The term “ace” gets tossed around too liberally. There’s more to it than simply being the best pitcher on your team.

The Washington NationalsMax Scherzer, however, checks most of the ace boxes.

He’s got the gaudy strikeout totals, including an MLB-leading 267 entering play Tuesday. He’s earned the hardware—namely, a 2013 American League Cy Young Award with the Detroit Tigers. And he’s racked up the individual accomplishments, including a pair of no-hitters and a record-tying 20-strikeout game.

One thing Scherzer has never done? Taken a team on his back and carried it to World Series glory.

He’s had his share of playoff experience, and he’s logged some strong October starts. Now, after the Nats wrapped up the National League East on Saturday, Scherzer has a chance to etch his name in the alabaster of postseason lore.

The 32-year-old right-hander is having an exemplary season overall, but he’s been especially dominant in the second half, posting a 2.51 ERA in 13 starts with 103 strikeouts in 89.2 innings. He’s pitched into the seventh inning or later in each of his last seven outings and has won nine of his last 10 decisions.

“He is the epitome of a shutdown inning,” Nationals manager Dusty Baker said, per Chelsea Janes of the Washington Post. “You give him some runs, and he knows how to close the door.”

He’s at the forefront of the NL Cy Young conversation, as USA Today‘s Bob Nightengale opined:

The question now is, can he keep it up when the lights get brightest?

Scherzer last pitched in the postseason in 2014. That year, he made a single start in the American League Division Series against the Baltimore Orioles and surrendered seven hits and five runs in a 12-3 loss.

His strongest playoff start came in Game 2 of the 2013 American League Championship Series against the Boston Red Sox, when he fanned 13 in seven innings and allowed just one run and two hits.

Overall, Scherzer’s playoff resume is checkered. There are gems, and there are flame-outs. His total line—a 3.73 ERA with 80 strikeouts in 62.2 innings—is solid but not transcendent.

The Nationals don’t need him to be transcendent to make a deep run. But it sure would help.

Second baseman Daniel Murphy, who is in the mix for the NL batting title, is out with a glute strain, per Janes. Stephen Strasburg, Scherzer’s running mate atop the Nats starting corps, is working his way back from an elbow injury and has yet to throw off a mound, let alone make a rehab start.

“I’d hate to see life without Daniel and life without [Strasburg],” Baker told Janes. “Those two are big horses.”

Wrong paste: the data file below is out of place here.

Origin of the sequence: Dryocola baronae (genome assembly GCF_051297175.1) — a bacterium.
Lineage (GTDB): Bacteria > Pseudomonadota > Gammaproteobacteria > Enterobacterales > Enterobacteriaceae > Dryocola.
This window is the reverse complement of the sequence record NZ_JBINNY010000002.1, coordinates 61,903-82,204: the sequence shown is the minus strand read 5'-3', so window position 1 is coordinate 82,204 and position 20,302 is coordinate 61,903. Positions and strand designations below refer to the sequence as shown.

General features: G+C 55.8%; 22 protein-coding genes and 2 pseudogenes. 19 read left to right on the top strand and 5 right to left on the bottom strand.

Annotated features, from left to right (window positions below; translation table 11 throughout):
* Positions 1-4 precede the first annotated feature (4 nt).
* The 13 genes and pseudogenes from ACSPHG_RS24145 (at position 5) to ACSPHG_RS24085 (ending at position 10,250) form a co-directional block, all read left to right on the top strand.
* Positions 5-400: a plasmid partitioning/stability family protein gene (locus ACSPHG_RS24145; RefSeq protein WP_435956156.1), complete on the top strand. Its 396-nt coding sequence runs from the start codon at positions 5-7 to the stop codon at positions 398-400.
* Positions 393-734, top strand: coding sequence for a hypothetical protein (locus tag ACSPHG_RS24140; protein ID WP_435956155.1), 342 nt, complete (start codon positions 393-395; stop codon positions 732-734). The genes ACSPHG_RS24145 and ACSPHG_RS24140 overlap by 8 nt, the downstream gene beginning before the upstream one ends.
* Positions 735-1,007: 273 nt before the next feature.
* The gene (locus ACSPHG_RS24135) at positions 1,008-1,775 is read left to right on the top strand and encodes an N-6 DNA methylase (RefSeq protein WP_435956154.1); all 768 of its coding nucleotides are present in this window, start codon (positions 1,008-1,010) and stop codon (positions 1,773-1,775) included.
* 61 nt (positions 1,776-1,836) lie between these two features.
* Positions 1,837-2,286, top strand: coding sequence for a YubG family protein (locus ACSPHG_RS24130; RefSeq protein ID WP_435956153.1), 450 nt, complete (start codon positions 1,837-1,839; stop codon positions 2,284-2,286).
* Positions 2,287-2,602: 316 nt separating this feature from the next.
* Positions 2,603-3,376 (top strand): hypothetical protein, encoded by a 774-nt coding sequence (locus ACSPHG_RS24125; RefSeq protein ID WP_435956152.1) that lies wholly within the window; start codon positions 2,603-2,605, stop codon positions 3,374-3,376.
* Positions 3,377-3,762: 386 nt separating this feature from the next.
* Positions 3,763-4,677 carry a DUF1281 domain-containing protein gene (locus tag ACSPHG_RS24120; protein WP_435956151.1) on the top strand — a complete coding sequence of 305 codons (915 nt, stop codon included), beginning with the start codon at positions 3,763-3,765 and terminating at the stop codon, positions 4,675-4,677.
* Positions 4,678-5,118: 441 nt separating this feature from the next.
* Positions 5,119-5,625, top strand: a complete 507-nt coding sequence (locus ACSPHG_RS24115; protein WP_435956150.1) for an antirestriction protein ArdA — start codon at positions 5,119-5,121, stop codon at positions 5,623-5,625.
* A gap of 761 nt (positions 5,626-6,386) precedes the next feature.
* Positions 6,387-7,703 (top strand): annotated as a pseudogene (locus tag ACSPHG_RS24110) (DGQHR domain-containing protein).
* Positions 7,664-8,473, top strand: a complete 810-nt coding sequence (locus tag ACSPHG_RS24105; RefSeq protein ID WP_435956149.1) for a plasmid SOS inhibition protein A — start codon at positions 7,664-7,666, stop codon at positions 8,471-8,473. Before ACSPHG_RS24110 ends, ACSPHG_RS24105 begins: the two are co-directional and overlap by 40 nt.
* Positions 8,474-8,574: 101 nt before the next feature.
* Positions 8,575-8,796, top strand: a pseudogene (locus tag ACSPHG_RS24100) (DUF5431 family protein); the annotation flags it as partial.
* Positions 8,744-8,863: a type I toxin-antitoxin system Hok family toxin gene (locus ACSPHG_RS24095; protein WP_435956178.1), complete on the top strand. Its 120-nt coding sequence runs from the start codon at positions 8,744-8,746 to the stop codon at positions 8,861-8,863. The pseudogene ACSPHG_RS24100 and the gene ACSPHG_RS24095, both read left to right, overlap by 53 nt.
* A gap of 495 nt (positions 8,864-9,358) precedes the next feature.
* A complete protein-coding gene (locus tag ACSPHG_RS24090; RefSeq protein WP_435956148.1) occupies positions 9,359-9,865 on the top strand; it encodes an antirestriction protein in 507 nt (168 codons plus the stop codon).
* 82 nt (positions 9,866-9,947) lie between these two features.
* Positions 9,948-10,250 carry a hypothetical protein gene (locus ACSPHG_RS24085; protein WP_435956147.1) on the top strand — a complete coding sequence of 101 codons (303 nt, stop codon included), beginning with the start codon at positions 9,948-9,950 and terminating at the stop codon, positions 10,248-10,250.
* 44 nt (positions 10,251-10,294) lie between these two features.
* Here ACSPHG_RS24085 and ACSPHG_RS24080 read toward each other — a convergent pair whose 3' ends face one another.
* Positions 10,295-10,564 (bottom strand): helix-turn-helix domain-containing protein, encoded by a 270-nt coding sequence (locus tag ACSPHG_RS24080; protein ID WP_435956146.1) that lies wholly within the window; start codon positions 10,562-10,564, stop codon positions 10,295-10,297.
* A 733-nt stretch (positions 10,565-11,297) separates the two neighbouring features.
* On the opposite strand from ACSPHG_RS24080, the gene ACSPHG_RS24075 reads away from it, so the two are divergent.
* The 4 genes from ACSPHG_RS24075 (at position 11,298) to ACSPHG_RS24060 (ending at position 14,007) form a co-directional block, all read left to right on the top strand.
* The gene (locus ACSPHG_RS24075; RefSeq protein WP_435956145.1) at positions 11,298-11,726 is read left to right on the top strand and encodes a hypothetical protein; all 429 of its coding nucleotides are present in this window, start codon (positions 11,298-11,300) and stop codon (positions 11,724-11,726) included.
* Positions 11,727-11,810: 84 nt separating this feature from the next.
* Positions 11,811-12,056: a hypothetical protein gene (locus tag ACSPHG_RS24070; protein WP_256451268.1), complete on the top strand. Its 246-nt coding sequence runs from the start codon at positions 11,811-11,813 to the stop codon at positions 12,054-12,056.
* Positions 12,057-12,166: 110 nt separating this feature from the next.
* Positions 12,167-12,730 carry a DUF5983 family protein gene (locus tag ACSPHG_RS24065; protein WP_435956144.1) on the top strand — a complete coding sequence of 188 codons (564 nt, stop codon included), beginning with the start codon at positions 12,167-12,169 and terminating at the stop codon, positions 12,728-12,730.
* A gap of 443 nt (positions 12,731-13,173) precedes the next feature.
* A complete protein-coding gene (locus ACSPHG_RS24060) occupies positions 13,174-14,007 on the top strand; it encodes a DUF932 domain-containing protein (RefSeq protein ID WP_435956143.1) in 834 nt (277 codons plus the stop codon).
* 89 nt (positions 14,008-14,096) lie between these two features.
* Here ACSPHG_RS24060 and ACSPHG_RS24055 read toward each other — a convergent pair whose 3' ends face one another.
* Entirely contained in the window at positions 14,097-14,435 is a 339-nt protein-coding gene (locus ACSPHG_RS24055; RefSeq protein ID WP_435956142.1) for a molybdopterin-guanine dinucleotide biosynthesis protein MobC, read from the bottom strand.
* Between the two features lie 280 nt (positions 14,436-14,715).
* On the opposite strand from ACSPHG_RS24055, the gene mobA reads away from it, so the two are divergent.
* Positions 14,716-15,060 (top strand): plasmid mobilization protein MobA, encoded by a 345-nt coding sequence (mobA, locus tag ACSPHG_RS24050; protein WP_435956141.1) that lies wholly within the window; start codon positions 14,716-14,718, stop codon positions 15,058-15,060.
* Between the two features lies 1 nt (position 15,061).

If either or both can’t go, or if they’re at less than full strength, Washington will have to ride Scherzer that much harder. Then there are the injury whispers surrounding underachieving NL MVP Bryce Harper.

Tanner Roark makes for a capable No. 2 with his 2.86 ERA in 204.1 innings. Speedy rookie Trea Turner—who is hitting .340 with a .923 OPS and 27 stolen bases in 67 games—is an offensive catalyst. Catcher Wilson Ramos has 22 homers and a .307 average. The bullpen boasts the third-best ERA in baseball at 3.40.

It keeps rotating back to Scherzer, though. As soon as the ink dried on his seven-year, $210 million deal with Washington in January 2015, he became the Guy, capital “G.”

How has Scherzer fared against other possible NL postseason contenders? Let’s take a gander:

The Los Angeles Dodgers, who wrapped up the NL West on Sunday, are locked in as the Nats’ division series foe.

L.A. hitters have made some hay against Scherzer in their careers, as you can see. He hasn’t faced the Dodgers this season, but Los Angeles is 5-1 against the Nationals in 2016 and has Clayton Kershaw back atop its rotation.

Remember, though, Kershaw has wobbled in the playoffs, where he’s 2-6 with a 4.59 ERA. If Scherzer can outduel him in Game 1 of the NLDS (assuming that’s the matchup), it could go a long way toward derailing the resilient Dodgers’ momentum.

If the Nationals survive and advance, their likeliest NLCS opponent is the Chicago Cubs. Scherzer has good lifetime numbers against the potent Cubs lineup, but he’s had split results this year.

On May 6, Chicago tagged him for seven runs in five innings in a 6-8 defeat at Wrigley Field. On June 13, Scherzer got revenge, fanning 11 in seven frames at Nationals Park as the Nats prevailed, 4-1.

We won’t speculate on potential World Series opponents, because that would be getting way far ahead of ourselves, and because the AL postseason picture remains in flux. But Scherzer has familiarity with all the Junior Circuit contenders from his days in Detroit.

In the postseason, anything can happen. It’s a small-sample cauldron where stars sometimes fade and obscure players rise. That’s the beauty of October.

If you’re a Nats fan hoping to see Scherzer do a 2014 Madison Bumgarner impression, your hopes are legitimate.

FanGraphs puts the odds that the Nats will reach the Fall Classic at 11.6 percent, compared to 16.6 percent for the Dodgers and 18.2 percent for the Cubs. Those odds rise considerably if Mad Max goes beyond Thunderdome.

The stage is set. Now, all Scherzer has to do is step on it and throw like an ace.


All statistics courtesy of and unless otherwise noted.

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